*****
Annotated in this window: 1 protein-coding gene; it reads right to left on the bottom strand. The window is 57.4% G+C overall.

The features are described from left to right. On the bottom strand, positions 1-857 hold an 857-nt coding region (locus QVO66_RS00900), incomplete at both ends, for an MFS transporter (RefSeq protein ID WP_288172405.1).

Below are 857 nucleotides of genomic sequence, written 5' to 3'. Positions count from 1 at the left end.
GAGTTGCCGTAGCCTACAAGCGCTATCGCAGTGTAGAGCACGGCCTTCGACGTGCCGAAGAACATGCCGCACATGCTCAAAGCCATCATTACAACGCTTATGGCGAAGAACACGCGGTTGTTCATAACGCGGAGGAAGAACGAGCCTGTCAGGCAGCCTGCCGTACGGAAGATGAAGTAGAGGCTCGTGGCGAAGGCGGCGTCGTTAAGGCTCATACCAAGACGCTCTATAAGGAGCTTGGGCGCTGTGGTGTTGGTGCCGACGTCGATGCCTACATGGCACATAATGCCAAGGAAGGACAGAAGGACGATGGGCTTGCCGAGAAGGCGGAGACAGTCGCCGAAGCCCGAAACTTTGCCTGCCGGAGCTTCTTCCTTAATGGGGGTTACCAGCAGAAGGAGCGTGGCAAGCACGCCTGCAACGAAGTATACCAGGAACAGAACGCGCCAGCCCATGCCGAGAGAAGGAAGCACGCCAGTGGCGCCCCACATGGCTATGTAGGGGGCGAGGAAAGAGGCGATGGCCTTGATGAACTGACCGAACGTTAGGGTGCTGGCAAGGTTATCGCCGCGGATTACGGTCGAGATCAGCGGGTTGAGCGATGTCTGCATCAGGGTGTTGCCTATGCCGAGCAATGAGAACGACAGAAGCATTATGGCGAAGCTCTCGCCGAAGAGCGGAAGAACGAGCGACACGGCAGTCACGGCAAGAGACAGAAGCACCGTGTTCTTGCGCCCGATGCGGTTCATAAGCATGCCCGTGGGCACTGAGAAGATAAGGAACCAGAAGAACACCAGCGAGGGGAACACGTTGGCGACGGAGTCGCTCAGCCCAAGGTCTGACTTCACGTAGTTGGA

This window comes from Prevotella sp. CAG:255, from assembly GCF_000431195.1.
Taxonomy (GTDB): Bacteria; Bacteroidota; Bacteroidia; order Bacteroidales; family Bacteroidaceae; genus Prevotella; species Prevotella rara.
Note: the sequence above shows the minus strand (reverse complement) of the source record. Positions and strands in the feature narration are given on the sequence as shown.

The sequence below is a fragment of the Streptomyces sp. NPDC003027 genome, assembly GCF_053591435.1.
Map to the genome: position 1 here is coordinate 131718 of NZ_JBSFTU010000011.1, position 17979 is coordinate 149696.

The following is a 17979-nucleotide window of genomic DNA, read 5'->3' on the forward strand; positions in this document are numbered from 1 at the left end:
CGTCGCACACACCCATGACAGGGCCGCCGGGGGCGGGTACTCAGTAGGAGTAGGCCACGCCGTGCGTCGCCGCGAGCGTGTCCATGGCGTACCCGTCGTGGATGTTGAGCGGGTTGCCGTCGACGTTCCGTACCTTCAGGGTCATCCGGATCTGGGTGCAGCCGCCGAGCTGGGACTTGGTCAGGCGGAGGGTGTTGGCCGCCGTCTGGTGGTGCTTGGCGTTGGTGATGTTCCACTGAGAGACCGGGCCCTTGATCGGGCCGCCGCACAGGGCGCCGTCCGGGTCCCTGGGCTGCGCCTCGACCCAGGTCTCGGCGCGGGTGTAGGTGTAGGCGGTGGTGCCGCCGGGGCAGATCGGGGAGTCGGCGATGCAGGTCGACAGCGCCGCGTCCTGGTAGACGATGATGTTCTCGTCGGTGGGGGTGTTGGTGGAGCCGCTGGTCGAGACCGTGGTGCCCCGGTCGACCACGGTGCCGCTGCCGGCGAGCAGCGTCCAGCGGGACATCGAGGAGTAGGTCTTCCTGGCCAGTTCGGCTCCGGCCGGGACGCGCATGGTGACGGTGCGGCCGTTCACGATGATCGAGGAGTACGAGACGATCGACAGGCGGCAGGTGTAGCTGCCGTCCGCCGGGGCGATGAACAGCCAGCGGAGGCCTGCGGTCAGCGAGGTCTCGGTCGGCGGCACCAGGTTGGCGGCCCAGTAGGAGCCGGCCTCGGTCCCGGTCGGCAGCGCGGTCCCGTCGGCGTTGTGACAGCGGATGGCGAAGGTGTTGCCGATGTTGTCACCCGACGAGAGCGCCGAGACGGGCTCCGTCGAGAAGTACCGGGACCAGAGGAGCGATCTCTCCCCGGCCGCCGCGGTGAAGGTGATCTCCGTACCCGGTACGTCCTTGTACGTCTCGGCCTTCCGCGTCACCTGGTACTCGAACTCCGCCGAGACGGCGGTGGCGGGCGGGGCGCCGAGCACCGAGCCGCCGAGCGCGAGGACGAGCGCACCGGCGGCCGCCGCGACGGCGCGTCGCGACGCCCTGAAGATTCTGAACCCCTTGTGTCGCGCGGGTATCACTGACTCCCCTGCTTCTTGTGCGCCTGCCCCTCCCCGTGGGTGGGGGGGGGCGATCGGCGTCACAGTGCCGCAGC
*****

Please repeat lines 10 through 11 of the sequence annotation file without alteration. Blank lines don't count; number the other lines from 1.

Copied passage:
The following is a 17979-nucleotide window of genomic DNA, read 5'->3' on the forward strand; positions in this document are numbered from 1 at the left end:
CGTCGCACACACCCATGACAGGGCCGCCGGGGGCGGGTACTCAGTAGGAGTAGGCCACGCCGTGCGTCGCCGCGAGCGTGTCCATGGCGTACCCGTCGTGGATGTTGAGCGGGTTGCCGTCGACGTTCCGTACCTTCAGGGTCATCCGGATCTGGGTGCAGCCGCCGAGCTGGGACTTGGTCAGGCGGAGGGTGTTGGCCGCCGTCTGGTGGTGCTTGGCGTTGGTGATGTTCCACTGAGAGACCGGGCCCTTGATCGGGCCGCCGCACAGGGCGCCGTCCGGGTCCCTGGGCTGCGCCTCGACCCAGGTCTCGGCGCGGGTGTAGGTGTAGGCGGTGGTGCCGCCGGGGCAGATCGGGGAGTCGGCGATGCAGGTCGACAGCGCCGCGTCCTGGTAGACGATGATGTTCTCGTCGGTGGGGGTGTTGGTGGAGCCGCTGGTCGAGACCGTGGTGCCCCGGTCGACCACGGTGCCGCTGCCGGCGAGCAGCGTCCAGCGGGACATCGAGGAGTAGGTCTTCCTGGCCAGTTCGGCTCCGGCCGGGACGCGCATGGTGACGGTGCGGCCGTTCACGATGATCGAGGAGTACGAGACGATCGACAGGCGGCAGGTGTAGCTGCCGTCCGCCGGGGCGATGAACAGCCAGCGGAGGCCTGCGGTCAGCGAGGTCTCGGTCGGCGGCACCAGGTTGGCGGCCCAGTAGGAGCCGGCCTCGGTCCCGGTCGGCAGCGCGGTCCCGTCGGCGTTGTGACAGCGGATGGCGAAGGTGTTGCCGATGTTGTCACCCGACGAGAGCGCCGAGACGGGCTCCGTCGAGAAGTACCGGGACCAGAGGAGCGATCTCTCCCCGGCCGCCGCGGTGAAGGTGATCTCCGTACCCGGTACGTCCTTGTACGTCTCGGCCTTCCGCGTCACCTGGTACTCGAACTCCGCCGAGACGGCGGTGGCGGGCGGGGCGCCGAGCACCGAGCCGCCGAGCGCGAGGACGAGCGCACCGGCGGCCGCCGCGACGGCGCGTCGCGACGCCCTGAAGATTCTGAACCCCTTGTGTCGCGCGGGTATCACTGACTCCCCTGCTTCTTGTGCGCCTGCCCCTCCCCGTGGGTGGGGGGGGGCGATCGGCGTCACAGTGCCGCAGC